# Basics of `func`tutorial

• If the name begins with an upper-case letter, it is exported(accessible outside of its own package)
• No default parameter values
• No keyword(or named) arguments
• Arguments are passed by value.
• The zero value of a function type is `nil`.
``````func add(x int, y int) int {
return x + y
}

// Declarations of consecutive same type parameters can be coalesced.
func add(x, y int) int {
return x + y
}

// Return values can be named, in which case
// the name declares a local variable initialized to the zero value for its type.
func add(x, y int) (z int) {
z = x + y
return  // this is called 'naked(or bare) return'
}

// Functions can have multiple return values
func addsub(x, y int) (int, int) {
return x + y, x - y
}``````
Deferred functions
``````for i := 0; i < 5; i++ {
defer fmt.Printf("%d ", i)
}``````
``````4 3 2 1 0
``````
• Schedules a function call (the deferred function) to be run immediately before the function which executes the defer returns.
• Deferred functions are executed in LIFO order.
• The arguments to the deferred function are evaluated when the defer executes(or registering phase), not when the call executes.
Variadic functions; within the body of the function, the type of `vals` is an `[]int` slice.
``````func sum(vals ...int) int {
total := 0
for _, val := range vals {
total += val
}
return total
}``````
Place `...` after the final argument to call a function with elements of a slice.
``````values := []int{1, 2, 3, 4}
fmt.Println(sum(values...)) // "10"``````
Methods
``````type Point struct{ X, Y float64 }
func (p Point) Distance(q Point) float64 {}``````
• `(p Point)` is called the method's receiver.
• Though methods are placed under its receiver type, `T` and `*T` are considered the same receiver type.
• It should be avoided to use the receiver type `T` for some methods and `*T` for others. All `T` or `All ~*T`.
• Generally, receivers will be referred frequently, giving a short name is recommended, like the first letter of the type name.
• Each type has its own name space for methods, so it is possible to use the same method name for different types.
• Unlike other languages, in Go, it is allowed to define methods for any types, even primitive types.
It is possible to call methods of embedded types
``````type Point struct{ X, Y float64 }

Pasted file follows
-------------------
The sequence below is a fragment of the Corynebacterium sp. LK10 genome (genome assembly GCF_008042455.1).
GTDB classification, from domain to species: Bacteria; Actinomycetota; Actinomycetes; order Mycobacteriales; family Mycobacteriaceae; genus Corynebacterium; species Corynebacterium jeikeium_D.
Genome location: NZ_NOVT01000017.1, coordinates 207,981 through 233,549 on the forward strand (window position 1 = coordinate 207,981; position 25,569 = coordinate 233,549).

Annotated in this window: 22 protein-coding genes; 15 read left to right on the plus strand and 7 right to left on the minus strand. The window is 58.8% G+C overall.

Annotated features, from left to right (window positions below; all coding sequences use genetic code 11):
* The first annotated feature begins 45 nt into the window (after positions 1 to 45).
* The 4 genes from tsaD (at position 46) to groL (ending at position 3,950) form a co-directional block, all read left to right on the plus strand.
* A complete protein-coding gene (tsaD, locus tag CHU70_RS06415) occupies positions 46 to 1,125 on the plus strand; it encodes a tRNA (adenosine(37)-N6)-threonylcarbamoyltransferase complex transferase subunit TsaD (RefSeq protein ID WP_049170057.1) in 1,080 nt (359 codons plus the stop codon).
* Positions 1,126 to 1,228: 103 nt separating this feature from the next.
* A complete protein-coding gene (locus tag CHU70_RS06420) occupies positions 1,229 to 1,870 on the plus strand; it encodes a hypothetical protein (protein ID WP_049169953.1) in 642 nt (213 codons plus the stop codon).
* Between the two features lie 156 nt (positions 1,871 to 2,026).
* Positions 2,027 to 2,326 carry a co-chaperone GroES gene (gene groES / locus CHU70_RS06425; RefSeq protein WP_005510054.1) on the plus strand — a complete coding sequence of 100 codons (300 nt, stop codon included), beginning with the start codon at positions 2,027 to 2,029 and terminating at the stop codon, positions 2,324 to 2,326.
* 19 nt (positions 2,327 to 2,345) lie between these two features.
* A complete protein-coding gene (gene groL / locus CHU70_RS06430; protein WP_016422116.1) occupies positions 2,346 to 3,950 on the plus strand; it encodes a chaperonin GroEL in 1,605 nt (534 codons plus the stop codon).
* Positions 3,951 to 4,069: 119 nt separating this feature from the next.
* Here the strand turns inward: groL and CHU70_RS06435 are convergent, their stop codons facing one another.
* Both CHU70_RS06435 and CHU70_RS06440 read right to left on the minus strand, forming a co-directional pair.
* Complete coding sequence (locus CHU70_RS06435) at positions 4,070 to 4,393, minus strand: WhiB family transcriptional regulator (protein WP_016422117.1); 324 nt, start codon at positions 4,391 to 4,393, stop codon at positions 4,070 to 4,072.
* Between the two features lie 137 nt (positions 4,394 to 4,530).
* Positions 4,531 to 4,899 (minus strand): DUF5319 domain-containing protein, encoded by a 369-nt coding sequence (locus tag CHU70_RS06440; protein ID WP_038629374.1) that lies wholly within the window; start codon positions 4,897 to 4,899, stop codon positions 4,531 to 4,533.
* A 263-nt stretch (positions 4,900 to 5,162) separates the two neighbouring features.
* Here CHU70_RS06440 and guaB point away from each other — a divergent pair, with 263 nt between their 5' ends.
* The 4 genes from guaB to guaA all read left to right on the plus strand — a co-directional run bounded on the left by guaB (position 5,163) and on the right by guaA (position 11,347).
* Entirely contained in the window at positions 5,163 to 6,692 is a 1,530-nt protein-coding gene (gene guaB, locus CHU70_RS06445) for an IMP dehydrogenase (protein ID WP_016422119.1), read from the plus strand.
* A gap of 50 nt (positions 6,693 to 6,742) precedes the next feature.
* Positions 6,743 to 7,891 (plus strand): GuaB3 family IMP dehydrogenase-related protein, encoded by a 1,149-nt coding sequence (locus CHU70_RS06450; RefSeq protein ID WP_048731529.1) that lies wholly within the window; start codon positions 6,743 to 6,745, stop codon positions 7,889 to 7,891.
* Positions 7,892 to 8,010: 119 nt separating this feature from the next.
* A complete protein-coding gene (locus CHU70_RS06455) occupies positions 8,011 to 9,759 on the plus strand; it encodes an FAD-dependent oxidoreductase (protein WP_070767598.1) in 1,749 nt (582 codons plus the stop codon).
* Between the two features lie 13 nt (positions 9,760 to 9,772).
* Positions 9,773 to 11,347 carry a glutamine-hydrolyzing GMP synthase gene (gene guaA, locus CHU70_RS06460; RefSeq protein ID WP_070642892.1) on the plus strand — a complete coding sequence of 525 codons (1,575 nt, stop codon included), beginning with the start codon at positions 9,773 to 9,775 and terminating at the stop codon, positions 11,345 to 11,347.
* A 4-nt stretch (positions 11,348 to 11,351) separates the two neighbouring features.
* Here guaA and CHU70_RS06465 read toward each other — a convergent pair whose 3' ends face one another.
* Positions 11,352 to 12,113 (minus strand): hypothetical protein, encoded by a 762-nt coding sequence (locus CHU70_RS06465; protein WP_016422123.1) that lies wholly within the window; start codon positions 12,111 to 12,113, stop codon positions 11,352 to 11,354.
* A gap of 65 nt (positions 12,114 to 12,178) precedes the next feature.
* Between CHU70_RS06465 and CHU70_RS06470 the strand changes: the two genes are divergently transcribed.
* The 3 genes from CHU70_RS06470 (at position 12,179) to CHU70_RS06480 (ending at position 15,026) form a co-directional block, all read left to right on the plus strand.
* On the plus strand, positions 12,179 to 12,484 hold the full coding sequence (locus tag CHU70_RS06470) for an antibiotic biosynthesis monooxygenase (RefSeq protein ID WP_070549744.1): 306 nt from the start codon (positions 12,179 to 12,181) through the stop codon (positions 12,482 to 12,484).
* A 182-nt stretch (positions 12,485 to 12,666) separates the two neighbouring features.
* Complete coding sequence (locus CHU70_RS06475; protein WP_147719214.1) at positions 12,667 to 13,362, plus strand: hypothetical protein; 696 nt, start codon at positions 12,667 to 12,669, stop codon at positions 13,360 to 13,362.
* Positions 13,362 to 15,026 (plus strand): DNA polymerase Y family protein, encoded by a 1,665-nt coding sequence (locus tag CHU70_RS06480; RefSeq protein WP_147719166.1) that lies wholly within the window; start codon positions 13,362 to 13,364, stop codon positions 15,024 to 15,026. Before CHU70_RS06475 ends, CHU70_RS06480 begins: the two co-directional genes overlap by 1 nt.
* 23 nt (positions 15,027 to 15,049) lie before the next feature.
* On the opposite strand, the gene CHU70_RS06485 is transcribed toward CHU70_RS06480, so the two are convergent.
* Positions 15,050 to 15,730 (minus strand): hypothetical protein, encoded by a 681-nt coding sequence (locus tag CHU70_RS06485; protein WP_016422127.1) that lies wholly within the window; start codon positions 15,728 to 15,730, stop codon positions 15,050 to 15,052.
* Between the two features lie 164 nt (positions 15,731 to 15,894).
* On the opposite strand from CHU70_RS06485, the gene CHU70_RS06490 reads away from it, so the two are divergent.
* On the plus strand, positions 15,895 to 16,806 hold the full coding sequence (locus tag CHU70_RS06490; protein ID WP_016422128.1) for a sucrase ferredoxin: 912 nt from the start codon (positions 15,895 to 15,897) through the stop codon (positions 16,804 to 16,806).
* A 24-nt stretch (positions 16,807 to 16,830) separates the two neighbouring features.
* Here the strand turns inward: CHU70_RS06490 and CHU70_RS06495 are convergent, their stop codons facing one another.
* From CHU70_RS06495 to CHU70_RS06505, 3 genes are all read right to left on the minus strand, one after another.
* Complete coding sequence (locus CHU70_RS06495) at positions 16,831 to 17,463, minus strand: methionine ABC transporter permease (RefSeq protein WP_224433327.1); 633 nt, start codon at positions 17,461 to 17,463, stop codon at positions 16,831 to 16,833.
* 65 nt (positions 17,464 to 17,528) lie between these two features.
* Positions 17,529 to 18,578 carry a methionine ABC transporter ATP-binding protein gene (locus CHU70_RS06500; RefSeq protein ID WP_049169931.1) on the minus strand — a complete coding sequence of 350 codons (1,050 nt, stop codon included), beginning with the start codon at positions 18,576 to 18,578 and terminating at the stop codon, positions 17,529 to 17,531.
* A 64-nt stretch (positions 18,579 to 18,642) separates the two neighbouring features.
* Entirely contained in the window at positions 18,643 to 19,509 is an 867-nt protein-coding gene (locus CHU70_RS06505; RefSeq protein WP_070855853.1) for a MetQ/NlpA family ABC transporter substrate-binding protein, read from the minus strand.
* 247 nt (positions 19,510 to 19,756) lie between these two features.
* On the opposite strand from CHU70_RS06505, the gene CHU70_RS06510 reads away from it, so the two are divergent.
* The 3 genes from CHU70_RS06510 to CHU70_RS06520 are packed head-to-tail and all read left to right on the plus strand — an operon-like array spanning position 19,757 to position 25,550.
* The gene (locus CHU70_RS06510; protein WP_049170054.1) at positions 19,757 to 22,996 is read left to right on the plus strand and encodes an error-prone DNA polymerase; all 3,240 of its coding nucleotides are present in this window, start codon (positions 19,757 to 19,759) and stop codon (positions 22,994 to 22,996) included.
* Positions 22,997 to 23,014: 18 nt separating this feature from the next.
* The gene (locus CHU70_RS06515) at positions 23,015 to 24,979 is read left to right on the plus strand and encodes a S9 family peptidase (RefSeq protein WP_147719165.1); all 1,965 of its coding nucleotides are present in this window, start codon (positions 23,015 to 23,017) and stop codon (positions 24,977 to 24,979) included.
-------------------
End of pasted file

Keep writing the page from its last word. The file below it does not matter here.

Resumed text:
type Circle struct {
Point
Radius float64
}

func (p Point) Distance(q Point) float64 {}

p := Point{0, 0}
c := Cricle{Point{1, 2}, 3}
c.Distance(p)

// error! only receivers can be promoted
p.Distnace(c)
// To fix it, select the anonymous field explicitly
p.Distnace(c.Point)``````

When the compiler encounters `c.Distance(p)`

1. First try to find `func (Cricle) Distance(Point)`
2. If it does not exist, it looks for the method within the embedded fields
3. If it finds one, it will generate additional wrapper so that it could be called seamlessly.
Method Values and Expressions
``````package main

type Point struct{ X, Y float64 }

func (p Point) Distance(q Point) float64 {
return 0.0
}

p := Point{1, 2}
q := Point{3, 4}

// Method value, bound to `p`
distanceFromP := p.Distance
distanceFromP(q)

// Method expression. The receiver should be passed as the first parameter.
distance := Point.Distance
distance(p, q)``````

# Does Go support function overloading?(functions with the same name) discussion

• No, you cannot define same name methods for different argument types.
• Instead, use the same named methods of different receivers, which is supported.

# Defining Anonymous functions within a loop discussion

Be careful when defining anonymous functions, which use the iterator variable, within a loop. Consider a situation in which you need to define functions which reference elements of a slice.

``````names := []string{"cwkim", "sublee", "suminb", "yeonghoey"}

funcs := []func(){}
for _, name := range names {
funcs = append(funcs, func() {
fmt.Println(name) // wrong! `name` changes over the for loop
})
}

for _, f := range funcs {
f()
}``````
``````yeonghoey
yeonghoey
yeonghoey
yeonghoey
``````

To fix this, we need to define a new scope variable and make the function reference it.

``````names := []string{"cwkim", "sublee", "suminb", "yeonghoey"}

funcs := []func(){}
for _, name := range names {
name := name // necessary!
funcs = append(funcs, func() {
fmt.Println(name)
})
}

for _, f := range funcs {
f()
}``````
``````sublee
cwkim
suminb
yeonghoey
``````